By Deane Barker | August 9, 2010 | No Comments
Build a better journalism career by shifting your focus from writing stories to creating assets: Here’s a good argument that journalists (bloggers?) should strive to create enduring content “assets” in addition to the latest and great stories.
Look first toward creating evergreen assets that readers will continue searching for years in the future. These pieces should be written with search engine optimization in mind, and be stored at unique, easy-to-link URLs that are prominently featured in your site’s navigation.
He continues with a common theme here on Gadgetopia:
I’ve long advocated that journalists and newsrooms create “wiki”-style explainer articles for stories of enduring interest in their communities. Edit them in-house, but link to them whenever you write a post or piece about that story, as a way for infrequent visitors to get “up to speed.” They’re great search engine bait for the curious, as well.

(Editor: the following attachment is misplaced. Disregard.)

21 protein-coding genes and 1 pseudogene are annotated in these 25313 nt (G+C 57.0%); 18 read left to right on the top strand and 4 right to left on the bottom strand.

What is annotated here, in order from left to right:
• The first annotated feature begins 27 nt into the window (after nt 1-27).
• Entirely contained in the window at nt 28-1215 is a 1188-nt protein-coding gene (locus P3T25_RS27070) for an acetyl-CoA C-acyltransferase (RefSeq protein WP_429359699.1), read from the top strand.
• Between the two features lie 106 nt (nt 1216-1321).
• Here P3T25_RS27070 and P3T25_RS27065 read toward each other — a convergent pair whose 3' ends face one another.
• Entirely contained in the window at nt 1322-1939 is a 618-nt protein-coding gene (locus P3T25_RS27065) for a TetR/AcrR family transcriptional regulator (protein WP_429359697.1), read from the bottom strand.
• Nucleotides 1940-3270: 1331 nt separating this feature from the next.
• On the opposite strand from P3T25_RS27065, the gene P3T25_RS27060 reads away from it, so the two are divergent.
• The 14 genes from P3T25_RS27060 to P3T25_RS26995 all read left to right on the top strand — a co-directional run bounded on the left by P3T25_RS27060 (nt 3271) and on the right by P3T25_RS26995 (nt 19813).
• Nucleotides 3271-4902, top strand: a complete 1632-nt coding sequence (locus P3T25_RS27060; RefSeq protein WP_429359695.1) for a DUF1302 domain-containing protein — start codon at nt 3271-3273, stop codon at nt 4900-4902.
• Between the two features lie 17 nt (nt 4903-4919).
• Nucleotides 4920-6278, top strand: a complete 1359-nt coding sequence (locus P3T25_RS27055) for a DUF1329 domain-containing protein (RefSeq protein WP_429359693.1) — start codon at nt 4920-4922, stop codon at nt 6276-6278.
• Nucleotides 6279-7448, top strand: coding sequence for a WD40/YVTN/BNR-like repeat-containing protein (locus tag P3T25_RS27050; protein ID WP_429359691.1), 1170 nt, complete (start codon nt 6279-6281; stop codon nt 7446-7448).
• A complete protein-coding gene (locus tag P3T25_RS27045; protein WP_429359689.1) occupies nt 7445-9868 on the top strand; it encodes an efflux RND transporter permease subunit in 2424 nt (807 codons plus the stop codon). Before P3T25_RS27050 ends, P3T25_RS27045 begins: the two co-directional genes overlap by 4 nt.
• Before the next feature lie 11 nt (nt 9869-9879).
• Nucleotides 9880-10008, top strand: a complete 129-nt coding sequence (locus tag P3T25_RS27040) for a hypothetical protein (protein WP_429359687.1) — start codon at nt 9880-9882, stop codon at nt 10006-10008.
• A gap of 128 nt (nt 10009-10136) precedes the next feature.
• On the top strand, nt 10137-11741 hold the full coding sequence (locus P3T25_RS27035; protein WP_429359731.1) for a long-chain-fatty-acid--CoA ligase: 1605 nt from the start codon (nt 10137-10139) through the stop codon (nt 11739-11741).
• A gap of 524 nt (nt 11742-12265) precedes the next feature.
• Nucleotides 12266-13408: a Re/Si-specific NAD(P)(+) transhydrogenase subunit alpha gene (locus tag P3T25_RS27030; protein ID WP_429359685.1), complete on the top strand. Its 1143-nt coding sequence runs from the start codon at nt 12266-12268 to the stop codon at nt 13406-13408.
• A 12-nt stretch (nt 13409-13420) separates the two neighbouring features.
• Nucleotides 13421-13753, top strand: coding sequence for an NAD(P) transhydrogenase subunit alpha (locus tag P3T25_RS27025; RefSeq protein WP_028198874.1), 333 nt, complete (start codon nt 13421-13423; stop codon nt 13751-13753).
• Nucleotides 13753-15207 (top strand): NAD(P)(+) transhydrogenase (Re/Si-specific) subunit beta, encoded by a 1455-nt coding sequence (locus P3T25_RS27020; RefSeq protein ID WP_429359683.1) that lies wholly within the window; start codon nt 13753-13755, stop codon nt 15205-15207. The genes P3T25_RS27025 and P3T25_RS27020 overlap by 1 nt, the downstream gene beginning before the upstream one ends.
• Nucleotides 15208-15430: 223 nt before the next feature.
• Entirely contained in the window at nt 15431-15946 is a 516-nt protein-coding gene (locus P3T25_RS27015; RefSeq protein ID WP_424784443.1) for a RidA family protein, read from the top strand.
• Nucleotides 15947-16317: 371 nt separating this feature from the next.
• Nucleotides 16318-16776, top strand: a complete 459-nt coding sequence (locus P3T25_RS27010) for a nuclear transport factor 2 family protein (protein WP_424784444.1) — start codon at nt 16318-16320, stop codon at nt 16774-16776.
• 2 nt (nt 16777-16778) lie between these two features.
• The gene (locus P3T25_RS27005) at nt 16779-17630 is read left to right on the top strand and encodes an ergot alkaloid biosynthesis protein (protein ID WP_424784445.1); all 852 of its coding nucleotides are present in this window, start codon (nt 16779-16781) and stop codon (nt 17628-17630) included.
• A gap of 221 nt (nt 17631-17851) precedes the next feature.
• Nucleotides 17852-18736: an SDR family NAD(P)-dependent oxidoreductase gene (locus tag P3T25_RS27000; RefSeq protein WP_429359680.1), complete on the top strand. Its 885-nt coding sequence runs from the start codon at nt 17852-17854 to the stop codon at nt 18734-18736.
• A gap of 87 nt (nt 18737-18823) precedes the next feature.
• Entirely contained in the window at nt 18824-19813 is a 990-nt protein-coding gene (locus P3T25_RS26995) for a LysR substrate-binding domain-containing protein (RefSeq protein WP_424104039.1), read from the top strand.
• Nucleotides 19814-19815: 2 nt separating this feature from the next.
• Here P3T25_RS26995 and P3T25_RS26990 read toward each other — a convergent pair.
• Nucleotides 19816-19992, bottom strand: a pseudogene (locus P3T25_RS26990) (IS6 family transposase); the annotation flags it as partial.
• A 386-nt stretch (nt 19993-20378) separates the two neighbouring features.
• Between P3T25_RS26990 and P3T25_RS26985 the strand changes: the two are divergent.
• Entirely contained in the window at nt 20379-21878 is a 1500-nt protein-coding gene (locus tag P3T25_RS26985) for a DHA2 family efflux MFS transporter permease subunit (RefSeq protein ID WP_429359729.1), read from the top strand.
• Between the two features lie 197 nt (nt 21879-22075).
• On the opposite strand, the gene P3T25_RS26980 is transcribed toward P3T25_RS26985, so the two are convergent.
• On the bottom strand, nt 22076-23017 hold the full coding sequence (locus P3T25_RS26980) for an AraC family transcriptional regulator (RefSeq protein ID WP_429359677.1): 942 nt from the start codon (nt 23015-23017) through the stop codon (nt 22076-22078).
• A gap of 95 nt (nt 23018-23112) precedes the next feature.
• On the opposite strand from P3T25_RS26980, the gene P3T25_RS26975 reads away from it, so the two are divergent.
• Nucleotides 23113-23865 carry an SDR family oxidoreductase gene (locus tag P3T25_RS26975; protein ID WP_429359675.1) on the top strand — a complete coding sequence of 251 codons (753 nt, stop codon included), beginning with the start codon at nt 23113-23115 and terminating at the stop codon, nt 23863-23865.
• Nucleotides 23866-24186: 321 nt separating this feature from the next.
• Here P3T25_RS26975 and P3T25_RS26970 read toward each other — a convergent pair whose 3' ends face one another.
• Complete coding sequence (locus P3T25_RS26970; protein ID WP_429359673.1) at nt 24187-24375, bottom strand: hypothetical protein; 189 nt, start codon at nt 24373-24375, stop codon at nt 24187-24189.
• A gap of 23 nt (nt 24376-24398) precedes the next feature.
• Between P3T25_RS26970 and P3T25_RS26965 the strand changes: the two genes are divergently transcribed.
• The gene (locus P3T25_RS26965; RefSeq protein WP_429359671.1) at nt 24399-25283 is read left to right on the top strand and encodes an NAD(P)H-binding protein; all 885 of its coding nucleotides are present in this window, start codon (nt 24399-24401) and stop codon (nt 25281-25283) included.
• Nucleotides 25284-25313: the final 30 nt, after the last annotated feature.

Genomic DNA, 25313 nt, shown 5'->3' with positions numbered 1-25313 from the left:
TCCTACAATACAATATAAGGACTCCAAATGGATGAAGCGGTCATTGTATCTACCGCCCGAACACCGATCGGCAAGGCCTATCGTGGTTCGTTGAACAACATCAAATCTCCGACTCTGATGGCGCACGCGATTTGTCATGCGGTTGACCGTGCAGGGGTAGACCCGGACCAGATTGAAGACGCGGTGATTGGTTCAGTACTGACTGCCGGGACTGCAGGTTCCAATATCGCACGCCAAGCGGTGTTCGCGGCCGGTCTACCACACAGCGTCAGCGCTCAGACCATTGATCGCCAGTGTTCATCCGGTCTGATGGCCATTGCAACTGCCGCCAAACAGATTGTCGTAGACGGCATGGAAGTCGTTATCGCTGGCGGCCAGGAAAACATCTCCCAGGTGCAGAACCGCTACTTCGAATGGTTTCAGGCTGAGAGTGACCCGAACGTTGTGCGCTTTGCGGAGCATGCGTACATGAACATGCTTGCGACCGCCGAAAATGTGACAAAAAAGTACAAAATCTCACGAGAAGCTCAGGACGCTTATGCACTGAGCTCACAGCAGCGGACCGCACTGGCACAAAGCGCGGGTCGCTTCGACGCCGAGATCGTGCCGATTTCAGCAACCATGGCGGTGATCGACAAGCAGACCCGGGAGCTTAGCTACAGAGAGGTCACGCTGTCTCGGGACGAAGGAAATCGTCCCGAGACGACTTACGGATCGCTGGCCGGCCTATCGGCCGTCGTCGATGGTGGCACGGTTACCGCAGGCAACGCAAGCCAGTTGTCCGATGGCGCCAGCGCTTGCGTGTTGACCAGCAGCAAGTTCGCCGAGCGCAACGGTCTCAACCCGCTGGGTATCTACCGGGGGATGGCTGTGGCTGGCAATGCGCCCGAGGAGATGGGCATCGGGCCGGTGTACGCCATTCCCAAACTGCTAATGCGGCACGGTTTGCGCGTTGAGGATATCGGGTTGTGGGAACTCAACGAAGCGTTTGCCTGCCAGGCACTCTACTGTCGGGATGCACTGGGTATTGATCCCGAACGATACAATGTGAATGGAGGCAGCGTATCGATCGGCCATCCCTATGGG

I’ve discussed this numerous times, most clearly in this post about the Wikipedia coverage of Hurricane Ivan:
With Wikipedia, you’re not seeing a series of posted items. You’re seeing a single body of information, continually updated and groomed. Thus, the basic information stays right where it’s easy to see. Wikis are more “speak to me like I know nothing” information, rather than “tell me the very latest nuance” information.
Other good post on this subject: Ruminations on Posts vs. Pages
What This Links To
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